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    Expressing Gratitude Through Actions, Not Words

    By Kaushik Roy

    For so many of us, preparing for the holiday season, and Thanksgiving in particular, provides us with an opportunity to pause and appreciate the numerous blessings for which we are grateful. Several days removed from the election, I am still basking in the glow of our tremendous victories. The re-election of President Obama, the huge strides for marriage equality, the notable increase of women who will serve in next year’s U.S. Senate and the elections of openly gay candidates like Tammy Baldwin and Mark Takano all illustrate huge victories for those of us striving for a more equal and diverse nation.

    As proud as we are of our successes, we must not forget how close we came to undoing decades of progress for civil rights and equality. The fact is there was too much at stake in this election—more than there should have been—and what this means is this year’s political progress is not a stopping point for us, but, rather, a launching pad to achieve more victories in the years to come.

    As our nation’s journey inches closer to equality and opportunity for all, what I am personally most grateful for is living and working in the city that so often leads the national conversation on how to be a more compassionate and inclusive society. As President Clinton articulated at this year’s Democratic National Convention, the choice we must all make, as individuals, communities and a country, is whether we want a society where we are all in it together, or whether we want a society where we are all on our own.

    I have the great privilege and honor of working at the Shanti Project, which is one of San Francisco’s oldest community-based nonprofits supporting people with HIV and cancer. In doing so, I am offered a glimpse into the heart of our community and the goodness that lies within.

    San Franciscans are not just aware of the difficulties and suffering faced by our neighbors, but we are willing to embrace their challenges as our own. When we see that our neighbors are sick or in pain, and it might be easier to look the other way, we do not. Instead we move towards our neighbors with open arms and open hearts. And there is no greater example of this than the tremendous spirit of volunteerism that thrives in San Francisco. So many wonderful organizations are able to fulfill their missions because people refuse to look away from those in need. They want to give of themselves for those who may not have anyone else. Whether it is volunteer caregivers at Shanti, chefs at Project Open Hand, or attorneys at AIDS Legal Referral Panel, San Francisco’s safety net is formed by the good will, compassion and empathy of our citizens.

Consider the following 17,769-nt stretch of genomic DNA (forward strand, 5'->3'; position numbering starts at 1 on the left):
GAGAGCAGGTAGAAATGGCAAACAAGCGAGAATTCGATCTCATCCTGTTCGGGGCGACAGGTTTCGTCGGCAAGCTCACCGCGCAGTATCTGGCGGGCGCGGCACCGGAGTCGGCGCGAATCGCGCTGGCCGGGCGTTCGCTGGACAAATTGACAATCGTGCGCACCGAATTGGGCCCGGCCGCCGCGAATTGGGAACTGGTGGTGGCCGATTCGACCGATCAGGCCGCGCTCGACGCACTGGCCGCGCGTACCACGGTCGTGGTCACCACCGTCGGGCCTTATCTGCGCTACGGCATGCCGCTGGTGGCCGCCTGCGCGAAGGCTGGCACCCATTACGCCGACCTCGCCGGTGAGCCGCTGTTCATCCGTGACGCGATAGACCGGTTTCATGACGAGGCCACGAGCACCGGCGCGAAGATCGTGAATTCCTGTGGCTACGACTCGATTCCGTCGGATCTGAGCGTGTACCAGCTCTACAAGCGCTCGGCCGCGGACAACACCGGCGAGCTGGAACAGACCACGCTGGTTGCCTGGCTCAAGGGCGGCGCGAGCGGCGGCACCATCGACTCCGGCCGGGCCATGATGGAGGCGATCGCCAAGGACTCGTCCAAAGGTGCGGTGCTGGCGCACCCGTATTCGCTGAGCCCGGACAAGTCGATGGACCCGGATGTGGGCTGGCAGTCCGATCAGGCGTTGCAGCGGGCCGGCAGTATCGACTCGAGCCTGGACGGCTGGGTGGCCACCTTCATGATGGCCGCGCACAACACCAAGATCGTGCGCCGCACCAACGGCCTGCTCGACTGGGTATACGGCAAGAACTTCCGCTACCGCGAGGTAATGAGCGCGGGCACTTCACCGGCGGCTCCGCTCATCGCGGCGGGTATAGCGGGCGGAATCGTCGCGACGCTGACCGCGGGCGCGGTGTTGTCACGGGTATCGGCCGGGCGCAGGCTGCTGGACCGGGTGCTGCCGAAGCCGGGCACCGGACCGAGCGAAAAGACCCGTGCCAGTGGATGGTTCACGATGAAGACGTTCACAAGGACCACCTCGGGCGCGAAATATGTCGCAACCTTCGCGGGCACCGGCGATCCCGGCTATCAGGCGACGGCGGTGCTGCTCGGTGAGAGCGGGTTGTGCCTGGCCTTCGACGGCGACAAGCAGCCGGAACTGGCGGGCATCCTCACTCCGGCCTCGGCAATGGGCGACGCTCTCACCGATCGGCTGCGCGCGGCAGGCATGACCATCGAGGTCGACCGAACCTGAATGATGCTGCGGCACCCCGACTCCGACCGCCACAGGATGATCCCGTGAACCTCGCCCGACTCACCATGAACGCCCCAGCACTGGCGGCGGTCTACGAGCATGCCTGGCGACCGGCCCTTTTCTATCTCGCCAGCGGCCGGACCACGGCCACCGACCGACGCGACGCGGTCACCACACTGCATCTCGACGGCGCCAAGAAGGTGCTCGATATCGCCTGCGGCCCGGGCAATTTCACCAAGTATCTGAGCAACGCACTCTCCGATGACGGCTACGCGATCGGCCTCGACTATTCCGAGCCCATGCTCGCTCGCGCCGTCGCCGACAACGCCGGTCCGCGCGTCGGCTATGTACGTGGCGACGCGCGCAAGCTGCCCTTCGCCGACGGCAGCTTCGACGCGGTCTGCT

Time and time again, San Francisco has demonstrated, that while many may talk about the value of being there for the most vulnerable or marginalized, we actually show up. The greatest example of this is from the 1980’s when the “San Francisco Model” was born as a response to the AIDS epidemic. Many communities around the country and world later adopted this model. Today’s new wave of challenges, created by the decreasing funds available for a greater number of people in need, call on us, as both a city and country, to broaden and strengthen that safety net of compassion and empathy.

    Again, I believe the power of volunteerism and San Francisco’s spirit of service can ensure that we continue to nourish each other and ourselves. One of the most life-changing moments for me was when I decided I wanted to volunteer, and I showed up for a Shanti volunteer caregiver training in 2004. That was my introduction to San Francisco’s incredible community, comprised of people from many diverse backgrounds, all coming together by their common desire to be of service to others. Each of us has a tremendous capacity to provide compassion and love to one another. If you have ever thought about volunteering, I would encourage you to consider doing so now. We are lucky to be in a community where so many causes are represented. Find one that resonates with your heart and follow that path. If you can, you may find that you are the one who gets the most from your volunteer experience.

    Volunteering is also the perfect way to humbly show our gratitude for the good things that have happened in our lives. President Kennedy once noted, “As we express our gratitude, we must never forget that the highest appreciation is not to utter words, but to live by them.” And I want to thank all of you for creating a community, which does just that. On behalf of everyone at the Bay Times, I hope you and your loved ones enjoy a Thanksgiving and holiday season full of peace, laughter and gratitude.

    Kaushik Roy has served as the Executive Director of the Shanti Project in San Francisco since 2008. He can be reached at kroy@shanti.org.